By Timothy Binion
Humility is the primary evidence of true redeeming grace. One may be too high for God to bless him but one may never be too low. Our attitude of servitude one toward another displays Christian humility. The Apostle Peter learned this lesson from the examples of the greatest teacher, Jesus Christ. The definition of humility is “to lie low” and we manifest humility in a positional way by placing the one served in a higher respected position. Submitting to one another is the true form of humility taught in 1 Peter 5:5-7.
“Likewise, ye younger, submit yourselves unto the elder. Yea, all of you be subject one to another, and be clothed with humility: for God resisteth the proud, and giveth grace to the humble. Humble yourselves therefore under the mighty hand of God, that he may exalt you in due time: Casting all your care upon him; for he careth for you” (1 Peter 5:5-7)
The proper setting of 1 Peter contributes greatly to the text under consideration. This Epistle was written to Jews dispersed into foreign countries through the Assyrian and Babylon invasions of the Old Testament. The gospel regathered the dispersed Kingdom of Israel, under the cloak of Christ’s Kingdom. This regathering of Israel as spoken of in Isaiah 56:8 is the “Elect according to the foreknowledge of God the Father” (1 Peter 1:2) to whom Peter is writing. When they were cut off as the people of God, they adapted to their new found surroundings. Through the Gospel (foretold in prophecy and understood by Peter) these Jews who were “in times past not a people, (being cut off) but are now the people of God” (1 Peter 2:10).
Peter instructs these Jewish Christians experiencing persecution and undeserved suffering to accept it as the will of God. He called it the refining of their faith and admonished them to consider it normal. Their suffering convicted sinners of sin and exemplified the suffering of Christ.
The Apostle Peter wrote from Babylon (though many scholars disagree with this location) and according to Carroll there were large settlements of these disbursed Jews in Babylon (Carroll 183, 1986). The order used to address these five provinces of Asia Minor; Pontus, Galatia, Cappadocia, Asia, and Bithynia seems to support Carroll’s position. “The order, on the map, in which these places are named, furnishes an argument as to where Peter was when he wrote this letter; for instance, from Rome we would have to reverse the order . . . (Carroll 184, 1986). However, many dispute whether “Babylon” in 5:13, is used in the literal sense or symbolic sense.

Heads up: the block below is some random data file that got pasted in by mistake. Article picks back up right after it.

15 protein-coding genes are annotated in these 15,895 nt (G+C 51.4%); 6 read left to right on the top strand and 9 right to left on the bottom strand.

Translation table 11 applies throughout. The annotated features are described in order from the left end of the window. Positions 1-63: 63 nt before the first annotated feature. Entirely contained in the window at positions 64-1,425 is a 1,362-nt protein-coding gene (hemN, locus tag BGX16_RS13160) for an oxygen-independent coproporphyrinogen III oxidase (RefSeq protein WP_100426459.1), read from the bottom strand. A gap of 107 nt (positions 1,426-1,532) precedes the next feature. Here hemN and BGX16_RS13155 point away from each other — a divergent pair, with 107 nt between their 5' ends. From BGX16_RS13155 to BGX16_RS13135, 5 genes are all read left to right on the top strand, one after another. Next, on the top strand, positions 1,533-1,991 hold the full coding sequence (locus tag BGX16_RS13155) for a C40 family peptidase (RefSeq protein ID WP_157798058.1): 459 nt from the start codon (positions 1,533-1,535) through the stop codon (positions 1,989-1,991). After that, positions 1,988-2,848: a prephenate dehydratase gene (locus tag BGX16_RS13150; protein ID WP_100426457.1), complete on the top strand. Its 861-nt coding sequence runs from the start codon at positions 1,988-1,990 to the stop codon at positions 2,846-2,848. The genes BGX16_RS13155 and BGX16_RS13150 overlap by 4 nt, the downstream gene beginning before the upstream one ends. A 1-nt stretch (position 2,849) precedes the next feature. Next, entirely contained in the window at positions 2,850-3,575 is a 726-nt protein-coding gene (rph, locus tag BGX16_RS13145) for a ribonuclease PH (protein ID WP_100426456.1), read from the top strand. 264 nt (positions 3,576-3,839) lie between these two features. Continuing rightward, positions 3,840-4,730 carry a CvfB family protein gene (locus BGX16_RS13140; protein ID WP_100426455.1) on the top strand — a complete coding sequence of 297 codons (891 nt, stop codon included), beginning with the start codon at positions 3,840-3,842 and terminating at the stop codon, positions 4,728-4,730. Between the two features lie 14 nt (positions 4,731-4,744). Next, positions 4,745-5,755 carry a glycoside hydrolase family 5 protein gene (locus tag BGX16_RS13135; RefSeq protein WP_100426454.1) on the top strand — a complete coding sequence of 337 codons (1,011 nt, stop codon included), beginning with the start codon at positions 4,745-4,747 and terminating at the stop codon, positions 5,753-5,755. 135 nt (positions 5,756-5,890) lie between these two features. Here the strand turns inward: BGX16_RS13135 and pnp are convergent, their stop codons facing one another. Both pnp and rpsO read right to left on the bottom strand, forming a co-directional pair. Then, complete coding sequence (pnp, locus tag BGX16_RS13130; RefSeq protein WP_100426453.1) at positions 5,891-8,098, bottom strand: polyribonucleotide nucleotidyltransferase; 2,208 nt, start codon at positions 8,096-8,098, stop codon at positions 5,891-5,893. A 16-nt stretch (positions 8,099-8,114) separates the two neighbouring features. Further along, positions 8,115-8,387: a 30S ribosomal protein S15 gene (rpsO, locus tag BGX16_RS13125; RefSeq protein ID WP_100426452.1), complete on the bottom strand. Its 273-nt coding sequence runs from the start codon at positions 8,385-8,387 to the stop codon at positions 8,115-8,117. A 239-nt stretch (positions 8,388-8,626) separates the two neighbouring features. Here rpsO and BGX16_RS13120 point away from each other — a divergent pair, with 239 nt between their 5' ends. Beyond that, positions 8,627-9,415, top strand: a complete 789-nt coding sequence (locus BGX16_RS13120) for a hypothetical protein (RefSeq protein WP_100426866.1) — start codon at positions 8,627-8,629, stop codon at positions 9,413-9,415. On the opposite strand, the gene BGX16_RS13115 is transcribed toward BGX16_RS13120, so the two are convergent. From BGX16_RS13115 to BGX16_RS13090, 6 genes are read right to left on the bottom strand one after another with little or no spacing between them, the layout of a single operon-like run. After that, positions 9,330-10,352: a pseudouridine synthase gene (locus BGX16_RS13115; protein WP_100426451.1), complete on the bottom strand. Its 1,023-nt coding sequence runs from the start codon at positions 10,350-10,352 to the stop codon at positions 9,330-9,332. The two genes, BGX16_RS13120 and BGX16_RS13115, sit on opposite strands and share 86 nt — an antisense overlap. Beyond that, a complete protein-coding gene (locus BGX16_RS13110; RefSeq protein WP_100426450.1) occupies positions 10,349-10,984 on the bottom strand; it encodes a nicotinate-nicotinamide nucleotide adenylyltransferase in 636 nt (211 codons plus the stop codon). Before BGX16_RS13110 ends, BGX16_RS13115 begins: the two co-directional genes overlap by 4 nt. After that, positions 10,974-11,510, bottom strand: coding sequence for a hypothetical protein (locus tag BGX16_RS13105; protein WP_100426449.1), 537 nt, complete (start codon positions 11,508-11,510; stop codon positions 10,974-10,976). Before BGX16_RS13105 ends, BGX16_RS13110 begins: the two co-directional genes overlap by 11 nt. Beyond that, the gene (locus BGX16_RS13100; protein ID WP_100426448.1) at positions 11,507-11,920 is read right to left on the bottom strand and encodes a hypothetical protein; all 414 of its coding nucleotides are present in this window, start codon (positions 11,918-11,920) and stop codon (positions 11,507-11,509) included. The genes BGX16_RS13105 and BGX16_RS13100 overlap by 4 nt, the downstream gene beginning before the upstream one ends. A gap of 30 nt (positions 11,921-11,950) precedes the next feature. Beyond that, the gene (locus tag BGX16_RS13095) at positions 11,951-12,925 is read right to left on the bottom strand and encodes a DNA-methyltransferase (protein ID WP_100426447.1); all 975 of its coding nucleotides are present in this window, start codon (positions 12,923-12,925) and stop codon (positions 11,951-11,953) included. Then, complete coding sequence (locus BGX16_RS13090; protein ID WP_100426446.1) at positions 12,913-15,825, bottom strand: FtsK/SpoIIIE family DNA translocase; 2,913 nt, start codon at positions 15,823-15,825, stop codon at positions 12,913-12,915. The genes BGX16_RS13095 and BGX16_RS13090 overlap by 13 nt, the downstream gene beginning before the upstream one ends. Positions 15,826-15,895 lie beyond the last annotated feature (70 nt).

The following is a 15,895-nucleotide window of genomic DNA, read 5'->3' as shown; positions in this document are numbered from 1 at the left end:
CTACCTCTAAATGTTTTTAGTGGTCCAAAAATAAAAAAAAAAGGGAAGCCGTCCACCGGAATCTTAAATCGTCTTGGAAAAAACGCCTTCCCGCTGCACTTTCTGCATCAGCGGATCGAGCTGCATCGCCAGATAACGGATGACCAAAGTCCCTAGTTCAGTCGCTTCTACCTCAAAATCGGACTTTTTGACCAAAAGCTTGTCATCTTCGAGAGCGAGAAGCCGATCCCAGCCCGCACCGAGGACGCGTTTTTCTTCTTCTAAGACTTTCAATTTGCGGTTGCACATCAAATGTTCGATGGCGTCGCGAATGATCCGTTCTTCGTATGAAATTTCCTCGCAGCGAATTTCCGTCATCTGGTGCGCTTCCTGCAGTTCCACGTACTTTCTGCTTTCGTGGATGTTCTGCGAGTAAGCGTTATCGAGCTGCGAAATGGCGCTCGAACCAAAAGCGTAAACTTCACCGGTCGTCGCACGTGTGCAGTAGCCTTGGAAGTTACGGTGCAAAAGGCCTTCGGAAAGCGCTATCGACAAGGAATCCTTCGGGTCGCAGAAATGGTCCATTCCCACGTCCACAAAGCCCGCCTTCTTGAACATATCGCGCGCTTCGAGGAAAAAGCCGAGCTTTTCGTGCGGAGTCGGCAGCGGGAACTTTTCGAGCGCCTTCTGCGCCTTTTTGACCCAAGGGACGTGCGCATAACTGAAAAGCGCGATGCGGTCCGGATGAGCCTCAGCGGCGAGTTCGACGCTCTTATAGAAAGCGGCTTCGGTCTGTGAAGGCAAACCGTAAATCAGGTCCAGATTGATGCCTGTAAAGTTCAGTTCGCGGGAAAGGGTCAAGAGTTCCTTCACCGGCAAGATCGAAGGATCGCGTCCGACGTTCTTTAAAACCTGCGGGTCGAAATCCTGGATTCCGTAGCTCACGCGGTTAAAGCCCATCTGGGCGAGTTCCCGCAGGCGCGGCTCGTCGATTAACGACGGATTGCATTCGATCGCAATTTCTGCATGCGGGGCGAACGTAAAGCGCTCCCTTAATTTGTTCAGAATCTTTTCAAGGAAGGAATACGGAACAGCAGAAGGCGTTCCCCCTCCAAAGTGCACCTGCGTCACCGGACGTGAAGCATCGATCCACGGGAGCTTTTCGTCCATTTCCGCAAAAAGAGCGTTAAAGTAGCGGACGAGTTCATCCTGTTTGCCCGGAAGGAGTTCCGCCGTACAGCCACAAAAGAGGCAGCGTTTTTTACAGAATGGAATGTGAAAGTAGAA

The Apostle Peter defines his purpose of this book in verse twelve. He wrote. “By Silvanus, a faithful brother unto you, as I suppose, I have written briefly, exhorting, and testifying that this is the true grace of God wherein ye stand” (1 Peter 5:12). Humility is an important feature of true grace. If the King of Kings demonstrated a meek and lowly spirit and served us, we should do likewise.
In the paragraph proceeding 1 Peter 5:5-7 Peter exhorts the elders to take the oversight of the Church without lording over God’s heritage. He instructs them to lead the flock by example. The highest office in the Church deserves respect and proper acknowledgment by all believers. To have Pastoral leadership one must meet the qualifications and serve the flock out of a genuine love for the Lord. The pastor’s closeness to the Lord and concern for the flock, if genuine, should earn him respect from the flock he serves. The laity should “remember them which have the rule over you, who have spoken unto you the word of God: whose faith follow, considering the end of their conversation” (Hebrews 13:7). Also the flock is instructed to “Obey them that have the rule over you, and submit yourselves: for they watch for your souls, as they that must give account . . .” (Hebrews 13:17). This unique type of ruling over the flock by example and servitude, exemplifies the Christian humility. A pastor completely surrendered to God, will in word and deed reflect a life worthy, to be followed. In 1 Peter 5:5 the parallel is drawn from the submission of the pastor (undersheperd) to the Chief Shepherd Jesus Christ: “Likewise, ye younger, submit yourselves unto the elder. Yea, all of you be subject one to another, and be clothed with humility: for God resisteth the proud, and giveth grace to the humble.” There is a shift here from the Elder- pastor to the elder- aged. A. T. Robertson wrote: “Here the antithesis between younger and elder shows that the word refers to age, not to office as in 5:1” (Robertson 132, 1933). As the pastor submits to the Lord the younger are to submit to the older. If we stop reading here the church would have big I’s and little u’s. The lower group (in age) serving and submitting to the higher group or a more mature group in age. However, Peter goes on to say “all of you be subject one to another.”
The word “all” here refers to all ages, sexes, classes and offices, submitting to one another in the work of the Lord. The pastor, teacher, or deacon must be willing to serve in any capacity and submit to the smallest group or person in age. Here the evidence of humility surfaces in a mature elderly person succumbs to the needs and duties of the younger or less mature person. Christian grace hinges on humility\servitude. We find this exclusively attributed to Christianity, with a master working in the capacity of a servants servant. All are to submit to each other and all are to be clothed with humility.
Most commentators connect “clothed with humility” in 5:5 with Peter’s experience in John chapter thirteen. Robertson wrote: “It is quite probable that Peter here is thinking of what Jesus did (John 13:4) when he girded himself with a towel and taught the disciples, Peter in particular (John 13:9), the lesson of humility (John 13:15). Peter had at last learned the lesson (John 21:15-19)” (Robertson 132, 1933). Jesus said: “Verily, verily, I say unto thee, When thou wast young, thou girdedst thyself, and walkedst whither thou wouldest: but when thou shalt be old, thou shalt stretch forth thy hands, and another shall gird thee, and carry thee whither thou wouldest not” (John 21:18). Footwashing was the servants duty and was considered by people of that day as hospitable. The dusty roads soiled the feet (sandals being the footwear of that day) even on short journeys from the bath house to the home.